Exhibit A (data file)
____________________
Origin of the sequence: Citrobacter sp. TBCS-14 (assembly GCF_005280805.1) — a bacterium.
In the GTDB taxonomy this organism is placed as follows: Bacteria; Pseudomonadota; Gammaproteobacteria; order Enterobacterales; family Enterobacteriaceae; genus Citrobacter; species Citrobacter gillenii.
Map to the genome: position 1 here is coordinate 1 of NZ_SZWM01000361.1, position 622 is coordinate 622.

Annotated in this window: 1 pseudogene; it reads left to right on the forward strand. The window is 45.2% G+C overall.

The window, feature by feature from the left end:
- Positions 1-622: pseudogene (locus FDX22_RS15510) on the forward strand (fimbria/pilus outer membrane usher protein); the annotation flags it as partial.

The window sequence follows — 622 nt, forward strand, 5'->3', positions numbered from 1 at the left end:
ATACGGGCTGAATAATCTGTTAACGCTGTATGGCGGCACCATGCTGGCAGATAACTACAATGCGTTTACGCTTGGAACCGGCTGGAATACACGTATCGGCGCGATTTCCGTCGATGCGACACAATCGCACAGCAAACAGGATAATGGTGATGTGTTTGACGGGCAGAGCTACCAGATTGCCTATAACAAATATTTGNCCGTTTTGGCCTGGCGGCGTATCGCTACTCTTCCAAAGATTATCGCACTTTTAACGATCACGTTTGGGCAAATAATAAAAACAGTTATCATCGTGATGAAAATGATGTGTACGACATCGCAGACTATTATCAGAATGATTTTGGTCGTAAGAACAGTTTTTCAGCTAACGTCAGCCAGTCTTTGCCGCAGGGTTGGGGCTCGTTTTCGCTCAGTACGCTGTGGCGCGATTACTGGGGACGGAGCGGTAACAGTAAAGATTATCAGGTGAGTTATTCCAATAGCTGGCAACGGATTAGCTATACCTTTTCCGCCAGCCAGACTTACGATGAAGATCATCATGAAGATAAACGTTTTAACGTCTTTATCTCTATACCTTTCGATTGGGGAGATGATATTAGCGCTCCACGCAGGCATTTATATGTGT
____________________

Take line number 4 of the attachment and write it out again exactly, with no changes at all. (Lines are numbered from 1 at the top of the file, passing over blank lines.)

Annotated in this window: 1 pseudogene; it reads left to right on the forward strand. The window is 45.2% G+C overall.